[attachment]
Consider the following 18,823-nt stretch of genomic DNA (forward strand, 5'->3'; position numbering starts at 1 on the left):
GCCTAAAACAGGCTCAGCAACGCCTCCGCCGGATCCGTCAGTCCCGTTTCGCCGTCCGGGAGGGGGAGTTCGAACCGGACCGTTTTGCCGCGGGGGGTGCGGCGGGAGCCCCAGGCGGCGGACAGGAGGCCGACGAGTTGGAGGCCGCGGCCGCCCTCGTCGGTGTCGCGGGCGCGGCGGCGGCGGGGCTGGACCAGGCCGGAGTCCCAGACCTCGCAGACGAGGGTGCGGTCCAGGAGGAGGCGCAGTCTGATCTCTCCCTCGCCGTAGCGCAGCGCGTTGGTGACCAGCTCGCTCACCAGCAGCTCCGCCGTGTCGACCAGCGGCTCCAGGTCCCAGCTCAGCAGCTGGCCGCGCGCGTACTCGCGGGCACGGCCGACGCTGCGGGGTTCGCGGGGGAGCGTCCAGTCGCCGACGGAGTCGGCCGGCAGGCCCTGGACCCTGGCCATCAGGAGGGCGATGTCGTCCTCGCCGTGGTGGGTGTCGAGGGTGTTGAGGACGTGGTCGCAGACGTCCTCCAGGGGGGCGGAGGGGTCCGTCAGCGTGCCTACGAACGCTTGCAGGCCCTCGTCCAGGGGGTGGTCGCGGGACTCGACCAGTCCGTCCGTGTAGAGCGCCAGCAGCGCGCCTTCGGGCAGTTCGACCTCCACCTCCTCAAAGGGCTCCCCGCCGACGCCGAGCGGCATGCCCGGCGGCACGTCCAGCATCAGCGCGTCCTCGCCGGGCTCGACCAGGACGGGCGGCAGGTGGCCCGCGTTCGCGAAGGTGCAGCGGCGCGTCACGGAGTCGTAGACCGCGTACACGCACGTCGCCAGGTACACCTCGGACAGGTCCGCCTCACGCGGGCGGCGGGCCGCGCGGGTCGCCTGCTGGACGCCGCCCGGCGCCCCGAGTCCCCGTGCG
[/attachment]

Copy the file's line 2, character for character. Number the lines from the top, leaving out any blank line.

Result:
GCCTAAAACAGGCTCAGCAACGCCTCCGCCGGATCCGTCAGTCCCGTTTCGCCGTCCGGGAGGGGGAGTTCGAACCGGACCGTTTTGCCGCGGGGGGTGCGGCGGGAGCCCCAGGCGGCGGACAGGAGGCCGACGAGTTGGAGGCCGCGGCCGCCCTCGTCGGTGTCGCGGGCGCGGCGGCGGCGGGGCTGGACCAGGCCGGAGTCCCAGACCTCGCAGACGAGGGTGCGGTCCAGGAGGAGGCGCAGTCTGATCTCTCCCTCGCCGTAGCGCAGCGCGTTGGTGACCAGCTCGCTCACCAGCAGCTCCGCCGTGTCGACCAGCGGCTCCAGGTCCCAGCTCAGCAGCTGGCCGCGCGCGTACTCGCGGGCACGGCCGACGCTGCGGGGTTCGCGGGGGAGCGTCCAGTCGCCGACGGAGTCGGCCGGCAGGCCCTGGACCCTGGCCATCAGGAGGGCGATGTCGTCCTCGCCGTGGTGGGTGTCGAGGGTGTTGAGGACGTGGTCGCAGACGTCCTCCAGGGGGGCGGAGGGGTCCGTCAGCGTGCCTACGAACGCTTGCAGGCCCTCGTCCAGGGGGTGGTCGCGGGACTCGACCAGTCCGTCCGTGTAGAGCGCCAGCAGCGCGCCTTCGGGCAGTTCGACCTCCACCTCCTCAAAGGGCTCCCCGCCGACGCCGAGCGGCATGCCCGGCGGCACGTCCAGCATCAGCGCGTCCTCGCCGGGCTCGACCAGGACGGGCGGCAGGTGGCCCGCGTTCGCGAAGGTGCAGCGGCGCGTCACGGAGTCGTAGACCGCGTACACGCACGTCGCCAGGTACACCTCGGACAGGTCCGCCTCACGCGGGCGGCGGGCCGCGCGGGTCGCCTGCTGGACGCCGCCCGGCGCCCCGAGTCCCCGTGCG